Between 30 and 60 minutes of muscle strengthening activity every week is linked to a 10% to 20% lower risk of death from all causes, and from cardiovascular disease, diabetes, and diagnosis of cancer analysis compiled data from available sources, as published online in the
The findings are independent of aerobic exercise. But the analysis points to a J-shaped curve for most effects, and there was no conclusive evidence that more than one hour per week further reduces the risk of muscle strengthening activity.
Physical activity guidelines recommend regular muscle strengthening activities for adults, primarily due to the known benefits for skeletal muscle health (e.g., weight lifting; resistance bands work; push-ups, sit-ups and squats; heavy gardening like drilling and shovelling).
The research that was conducted previously indicated that muscle strengthening activity is directly associated with a lower risk of death, but it was generally not known what the optimal ‘dose’ might be.
Currently, the researchers examined research databases for relevant prospective studies that included adults without major health issues who were monitored for at least 2 years.
The final analysis includes 16 studies in the initial cache of 29. The initial study was published in 2012, and most of the studies were conducted in the USA, with the rest coming from England, Scotland, Australia, and Japan. The maximum observational period lasted 25 years.
The number of study participants varied from approximately 4,000 to 480,000, and ranged in age from 18 to 97 years. Twelve studies included men and women; two men only and three women only. All studies consider aerobic or other types of physical activity and muscle strengthening activities.
The compiled data analysis shows that muscle strengthening functions are associated with a 10% to 17% lower death risk from any cause, as well as deaths from heart disease and stroke, cancer, diabetes, and lung cancer.
Muscle strengthening and reduced risk of specific types of cancer, including those of the bowel, kidney, bladder, or pancreas had no association.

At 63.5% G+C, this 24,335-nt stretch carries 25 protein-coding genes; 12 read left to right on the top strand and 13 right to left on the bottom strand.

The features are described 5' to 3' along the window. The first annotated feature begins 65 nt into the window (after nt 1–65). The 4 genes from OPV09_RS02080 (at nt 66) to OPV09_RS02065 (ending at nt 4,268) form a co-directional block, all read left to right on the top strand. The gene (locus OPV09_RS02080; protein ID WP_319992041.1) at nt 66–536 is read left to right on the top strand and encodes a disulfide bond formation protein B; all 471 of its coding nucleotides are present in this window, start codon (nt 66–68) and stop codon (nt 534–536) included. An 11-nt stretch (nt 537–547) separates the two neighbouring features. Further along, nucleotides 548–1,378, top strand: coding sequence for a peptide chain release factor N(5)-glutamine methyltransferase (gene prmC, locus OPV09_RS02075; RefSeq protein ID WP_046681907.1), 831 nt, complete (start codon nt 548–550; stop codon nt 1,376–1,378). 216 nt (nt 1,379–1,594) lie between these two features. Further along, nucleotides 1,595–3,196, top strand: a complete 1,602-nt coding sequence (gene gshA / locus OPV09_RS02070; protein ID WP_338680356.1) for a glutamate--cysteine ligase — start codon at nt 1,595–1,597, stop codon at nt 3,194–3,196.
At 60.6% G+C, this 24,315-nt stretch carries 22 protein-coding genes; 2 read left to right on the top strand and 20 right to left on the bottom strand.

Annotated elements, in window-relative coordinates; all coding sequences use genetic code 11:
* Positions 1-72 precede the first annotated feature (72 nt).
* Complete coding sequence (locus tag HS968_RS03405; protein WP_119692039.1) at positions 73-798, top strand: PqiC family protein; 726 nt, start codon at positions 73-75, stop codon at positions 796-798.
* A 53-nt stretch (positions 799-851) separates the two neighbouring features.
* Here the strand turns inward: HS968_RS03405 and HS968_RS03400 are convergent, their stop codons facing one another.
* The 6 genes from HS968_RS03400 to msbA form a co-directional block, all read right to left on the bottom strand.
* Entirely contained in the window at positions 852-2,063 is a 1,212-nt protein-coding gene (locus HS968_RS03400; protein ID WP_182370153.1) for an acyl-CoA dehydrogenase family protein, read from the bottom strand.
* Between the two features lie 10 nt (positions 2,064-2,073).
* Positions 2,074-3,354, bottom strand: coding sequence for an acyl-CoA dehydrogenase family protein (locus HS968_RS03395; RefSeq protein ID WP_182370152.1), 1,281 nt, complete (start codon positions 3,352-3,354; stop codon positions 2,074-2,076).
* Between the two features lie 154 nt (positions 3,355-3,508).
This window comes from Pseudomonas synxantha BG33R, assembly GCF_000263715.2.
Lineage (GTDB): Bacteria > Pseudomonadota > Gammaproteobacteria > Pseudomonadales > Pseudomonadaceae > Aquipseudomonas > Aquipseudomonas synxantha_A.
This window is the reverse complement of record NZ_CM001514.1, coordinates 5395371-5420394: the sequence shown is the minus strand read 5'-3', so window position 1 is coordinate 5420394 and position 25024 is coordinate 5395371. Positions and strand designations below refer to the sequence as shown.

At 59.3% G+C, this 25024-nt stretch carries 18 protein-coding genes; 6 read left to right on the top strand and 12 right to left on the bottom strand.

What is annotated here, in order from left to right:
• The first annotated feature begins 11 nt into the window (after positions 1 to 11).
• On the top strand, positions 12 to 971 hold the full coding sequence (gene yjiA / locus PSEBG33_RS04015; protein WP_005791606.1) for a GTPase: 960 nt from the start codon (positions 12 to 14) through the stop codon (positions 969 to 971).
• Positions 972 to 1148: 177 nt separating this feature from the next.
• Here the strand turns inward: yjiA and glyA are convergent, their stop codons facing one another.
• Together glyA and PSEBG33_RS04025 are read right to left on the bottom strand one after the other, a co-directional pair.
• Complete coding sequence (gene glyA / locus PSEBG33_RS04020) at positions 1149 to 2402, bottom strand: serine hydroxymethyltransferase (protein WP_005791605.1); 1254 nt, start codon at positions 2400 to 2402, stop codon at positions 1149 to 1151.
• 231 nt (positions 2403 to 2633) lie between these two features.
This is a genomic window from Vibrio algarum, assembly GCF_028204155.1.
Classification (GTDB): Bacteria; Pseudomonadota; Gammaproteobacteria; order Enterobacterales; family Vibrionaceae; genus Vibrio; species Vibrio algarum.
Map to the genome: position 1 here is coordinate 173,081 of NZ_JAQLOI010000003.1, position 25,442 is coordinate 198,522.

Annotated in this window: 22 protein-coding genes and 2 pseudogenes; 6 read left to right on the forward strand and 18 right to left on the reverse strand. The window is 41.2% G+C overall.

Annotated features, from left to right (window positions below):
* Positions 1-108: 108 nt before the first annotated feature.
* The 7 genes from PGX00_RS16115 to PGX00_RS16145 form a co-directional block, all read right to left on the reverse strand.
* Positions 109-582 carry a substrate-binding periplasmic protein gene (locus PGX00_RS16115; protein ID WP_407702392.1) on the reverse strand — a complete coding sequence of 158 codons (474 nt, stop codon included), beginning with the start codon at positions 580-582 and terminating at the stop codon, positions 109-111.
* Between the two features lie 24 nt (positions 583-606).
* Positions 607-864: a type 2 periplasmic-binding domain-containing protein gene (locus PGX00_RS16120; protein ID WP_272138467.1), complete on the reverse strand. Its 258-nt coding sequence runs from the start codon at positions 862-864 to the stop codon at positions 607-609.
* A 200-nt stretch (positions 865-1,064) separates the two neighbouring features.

In analysis, two types of curves were observed: a J-shaped curve and an L-shaped curve. The first one, with a maximum risk reduction of between 10% and 20% at approximately 30 to 60 minutes/week of muscle strengthening activities for death from any cause, was observed. The second was observed for diabetes, with a large risk reduction up to 60 minutes/week of muscle strengthening activities, after which there was a gradual tapering off.
Joint analysis showed that on combining these muscle strengthening and aerobic activities, the reduction in risk of death from any cause, cardiovascular disease, and cancer was greater: 40%, 46%, and 28% lower.
The researchers agree on some limitations to their findings, the most important of which is that data from only a few studies were collected for each effect studied. The studies also relied on a subjective assessment of muscle strengthening activities.
The researchers cautioned that the results may not be globally applicable as most of it was studied outside United States and the included studies were all observational rather than clinical trials.
The authors write that the potential of a higher volume of muscle strengthening activities on the reduction in risk of death is still unclear, given the J-shaped associations.
But the authors conclude, “The combination of muscle strengthening and aerobic activities may provide a greater benefit for reducing all-cause, [cardiovascular disease], and total cancer mortality.”
“Given that the available data are limited, further studiessuch as studies focusing on a more diverse populationare needed to increase the certainty of the evidence.”